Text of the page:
Every four to six years, the U.S. experiences an economic slowdown. It happens like clockwork. The current bull market is now in its fourth year.
For those who missed the recovery, it’s probably a little unnerving to consider “this” a bull market or an economic recovery. And it’s probably just as unnerving to think that we’re already primed for another correction. While the markets may be performing well, the average American isn’t. Unemployment remains high, as does household debt. Gross domestic product (GDP) is essentially flat. Housing may be the one bright spot, but even that sector is fragile at best.
How does the Congressional Budget Office (CBO) feel about the U.S economic outlook in 2014? Pessimistic. The CBO expects the U.S. economy in 2014 to remain moribund and for unemployment to remain near eight percent. But it gets better. It also projects that both actual and potential real GDP will eke out 2.25% annual gains between 2019 and 2023. (Source: “The Budget and Economic Outlook: Fiscal Years 2013 to 2023,” Congressional Budget Office web site, February 2013.)
For the average American trying to make ends meet in 2014, a bull market and a recession will probably look—and feel—the same.
The roots of America’s financial crisis and the U.S economic outlook for 2014 can be traced back to 2007, when the U.S. housing bubble burst. This sent the dominos tumbling, and the United States entered an economic meltdown in 2008. Despite government intervention, the economy has sputtered and slipped in and out of recession.
Since 2008, the actions of the Federal Reserve have put the U.S. on a path to economic failure. To stem the economic slide of the U.S. housing collapse that first surfaced in 2005, the Federal Reserve unveiled three different quantitative easing (QE) efforts. Since 2008, the Federal Reserve has printed off trillions of dollars, and it continues to add to that number at a staggering rate each month.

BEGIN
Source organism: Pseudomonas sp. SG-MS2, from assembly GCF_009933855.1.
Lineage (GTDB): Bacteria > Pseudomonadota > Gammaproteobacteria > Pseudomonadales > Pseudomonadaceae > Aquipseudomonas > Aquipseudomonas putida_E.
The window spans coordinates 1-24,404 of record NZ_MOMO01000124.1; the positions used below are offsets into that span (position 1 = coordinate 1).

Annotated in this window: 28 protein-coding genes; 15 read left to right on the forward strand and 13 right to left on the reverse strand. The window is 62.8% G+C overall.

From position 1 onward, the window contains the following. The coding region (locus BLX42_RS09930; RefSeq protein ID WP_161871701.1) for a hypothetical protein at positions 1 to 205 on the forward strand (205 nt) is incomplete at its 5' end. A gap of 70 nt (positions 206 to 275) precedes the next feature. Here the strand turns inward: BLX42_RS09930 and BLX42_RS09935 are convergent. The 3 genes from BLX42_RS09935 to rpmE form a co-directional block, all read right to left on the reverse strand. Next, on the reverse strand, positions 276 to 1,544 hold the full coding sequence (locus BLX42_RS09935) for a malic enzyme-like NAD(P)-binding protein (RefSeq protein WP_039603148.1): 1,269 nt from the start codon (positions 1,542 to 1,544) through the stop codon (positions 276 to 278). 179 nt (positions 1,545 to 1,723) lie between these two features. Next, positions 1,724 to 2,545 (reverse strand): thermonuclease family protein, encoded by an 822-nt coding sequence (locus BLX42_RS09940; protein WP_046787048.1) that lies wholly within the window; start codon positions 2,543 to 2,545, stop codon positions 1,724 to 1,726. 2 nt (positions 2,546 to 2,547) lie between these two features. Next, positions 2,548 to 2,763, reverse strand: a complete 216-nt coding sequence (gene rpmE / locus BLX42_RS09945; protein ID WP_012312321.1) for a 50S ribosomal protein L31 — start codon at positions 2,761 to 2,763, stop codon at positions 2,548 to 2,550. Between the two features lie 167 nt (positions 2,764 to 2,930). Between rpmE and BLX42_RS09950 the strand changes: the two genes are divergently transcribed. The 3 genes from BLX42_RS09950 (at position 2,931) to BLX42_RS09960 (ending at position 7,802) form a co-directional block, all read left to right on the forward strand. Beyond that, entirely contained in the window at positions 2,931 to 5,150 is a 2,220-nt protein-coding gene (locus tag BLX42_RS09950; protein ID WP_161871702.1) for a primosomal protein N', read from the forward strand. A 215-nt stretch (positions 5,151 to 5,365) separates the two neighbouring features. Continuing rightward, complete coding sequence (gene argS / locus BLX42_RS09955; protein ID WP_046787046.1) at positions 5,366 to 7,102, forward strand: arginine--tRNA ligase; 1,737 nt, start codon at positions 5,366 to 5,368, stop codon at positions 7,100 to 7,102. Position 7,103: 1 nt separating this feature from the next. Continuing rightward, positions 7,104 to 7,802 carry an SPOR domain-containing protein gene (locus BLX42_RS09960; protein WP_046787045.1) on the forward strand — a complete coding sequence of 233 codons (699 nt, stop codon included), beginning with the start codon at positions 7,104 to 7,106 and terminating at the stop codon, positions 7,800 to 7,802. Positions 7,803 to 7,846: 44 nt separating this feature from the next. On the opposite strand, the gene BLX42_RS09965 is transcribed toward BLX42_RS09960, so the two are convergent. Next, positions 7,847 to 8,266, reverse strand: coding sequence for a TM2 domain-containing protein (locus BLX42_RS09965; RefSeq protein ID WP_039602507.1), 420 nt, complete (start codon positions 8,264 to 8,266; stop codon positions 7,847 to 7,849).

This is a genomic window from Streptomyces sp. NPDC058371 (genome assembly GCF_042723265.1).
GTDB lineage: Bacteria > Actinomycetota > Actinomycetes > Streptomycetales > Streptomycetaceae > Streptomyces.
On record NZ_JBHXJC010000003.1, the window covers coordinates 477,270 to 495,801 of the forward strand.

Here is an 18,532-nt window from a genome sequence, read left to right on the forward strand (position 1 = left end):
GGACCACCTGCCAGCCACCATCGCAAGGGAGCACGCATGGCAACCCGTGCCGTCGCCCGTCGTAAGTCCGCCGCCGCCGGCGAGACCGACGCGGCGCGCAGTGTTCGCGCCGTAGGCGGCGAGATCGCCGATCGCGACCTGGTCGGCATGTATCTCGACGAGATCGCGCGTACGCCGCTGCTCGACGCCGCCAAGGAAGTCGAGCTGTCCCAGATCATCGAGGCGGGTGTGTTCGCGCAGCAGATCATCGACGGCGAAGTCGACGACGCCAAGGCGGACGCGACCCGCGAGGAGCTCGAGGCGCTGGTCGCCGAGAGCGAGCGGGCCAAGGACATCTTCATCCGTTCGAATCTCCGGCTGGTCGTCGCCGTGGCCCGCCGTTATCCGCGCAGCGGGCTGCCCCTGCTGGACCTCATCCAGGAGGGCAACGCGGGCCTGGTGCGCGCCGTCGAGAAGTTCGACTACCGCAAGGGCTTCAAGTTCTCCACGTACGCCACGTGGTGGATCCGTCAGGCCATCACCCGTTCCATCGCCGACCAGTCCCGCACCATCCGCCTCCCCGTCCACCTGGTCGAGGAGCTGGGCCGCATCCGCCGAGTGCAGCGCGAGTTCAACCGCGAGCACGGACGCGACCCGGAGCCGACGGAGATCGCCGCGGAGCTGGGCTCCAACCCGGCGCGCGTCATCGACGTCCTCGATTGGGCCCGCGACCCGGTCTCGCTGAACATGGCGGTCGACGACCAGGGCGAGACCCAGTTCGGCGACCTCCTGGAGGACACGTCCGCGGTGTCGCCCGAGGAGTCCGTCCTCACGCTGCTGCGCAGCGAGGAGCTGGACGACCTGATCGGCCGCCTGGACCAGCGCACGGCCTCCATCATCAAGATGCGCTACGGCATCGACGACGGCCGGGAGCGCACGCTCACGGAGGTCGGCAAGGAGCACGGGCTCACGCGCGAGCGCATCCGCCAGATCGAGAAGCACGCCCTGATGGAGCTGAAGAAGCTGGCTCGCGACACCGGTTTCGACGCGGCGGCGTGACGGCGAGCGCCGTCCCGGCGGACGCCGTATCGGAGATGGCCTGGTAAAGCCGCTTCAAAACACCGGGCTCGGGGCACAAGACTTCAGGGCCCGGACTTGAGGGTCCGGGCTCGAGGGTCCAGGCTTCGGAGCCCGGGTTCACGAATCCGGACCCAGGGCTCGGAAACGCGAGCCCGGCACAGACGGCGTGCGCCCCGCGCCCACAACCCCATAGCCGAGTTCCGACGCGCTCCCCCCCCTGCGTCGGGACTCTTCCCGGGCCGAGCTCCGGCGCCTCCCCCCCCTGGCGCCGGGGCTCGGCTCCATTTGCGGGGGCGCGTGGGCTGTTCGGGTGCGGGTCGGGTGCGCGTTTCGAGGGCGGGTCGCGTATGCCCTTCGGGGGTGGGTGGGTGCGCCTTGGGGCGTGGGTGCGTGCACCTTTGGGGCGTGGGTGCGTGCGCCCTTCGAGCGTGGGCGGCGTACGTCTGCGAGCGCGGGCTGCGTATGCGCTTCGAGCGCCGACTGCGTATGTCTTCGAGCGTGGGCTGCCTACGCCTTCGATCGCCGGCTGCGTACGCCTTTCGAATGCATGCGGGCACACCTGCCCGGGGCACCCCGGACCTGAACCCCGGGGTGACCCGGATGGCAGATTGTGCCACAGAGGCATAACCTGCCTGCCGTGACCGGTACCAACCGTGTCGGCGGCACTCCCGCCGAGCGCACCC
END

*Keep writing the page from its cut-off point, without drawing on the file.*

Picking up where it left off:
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The extra dollars pumped into the economy were supposed to spur economic growth. It had the reverse effect, shrinking the buying power of each dollar, the driving force of inflation. As the U.S. dollar continues to decline in value against other world currencies, goods imported into the U.S. become more expensive.
Will there be a fourth round of quantitative easing? Probably not. But that’s only because the third round is open-ended. You could even call it “QE Eternity.”
When the financial crisis began in 2008, the U.S. national debt stood at $9.2 trillion. Based on the White House’s own figures, the national debt will reach $20.0 trillion by the end of this decade—about 140% of our current GDP.
The U.S. is not alone. Government debt in advanced economies has climbed to its highest level since World War II. Gross debt levels in many nations, including Japan, Greece, Italy, Portugal, and Ireland, are all above 100%.
Public debt is not a new phenomenon. Since 1900, a number of economically advanced countries have teetered on the heels of serious government debt.
Reducing government debt takes a long time; especially with continued global economic headwinds. That said, even under the best circumstances, it can take years. Case in point: now, 15 years after debt rose above 100%, it’s only marginally lower. (Source: Simon, j., et al., “Press Points for chapter 3: 100 Years of Dealing with Public Debt Overhangs:
World Economic Outlook, October 2012,” International Monetary Fund web site, October 2012.)
Successful debt reduction requires fiscal constraint and policies that support growth. This includes supportive monetary policy and measures that address structural weaknesses in the economy.
Those ingredients are not currently in place in the U.S.
After five years of support from the Federal Reserve, U.S. economic growth is anemic. The International Monetary Fund (IMF) lowered its growth estimate for the global economy to 3.6% for 2013 and warned that future revisions would likely be lower.
Economic instability, political deadlock, the business community’s mistrust of the government, concerns over its fiscal health, deterioration in the development of its financial markets, and a weak American dollar have cut into corporate America’s bottom line.
These lower margins, in turn, could lead to further layoffs, sending millions of working Americans into unemployment. To rectify the situation, the government increased and expanded taxes to generate capital.
In 2014, we will still be waiting to see the results.
America’s future economic growth will depend on its ability to innovate, create, and reinvent the way it does business. And it will need to meet the growing and evolving untapped demands of an increasingly challenging global environment.
The actions taken since 2008 have put our country’s economic future on the backburner.
The U.S. economic outlook for 2014 is grim. In 2014, investors should be very worried—and they should be prepared.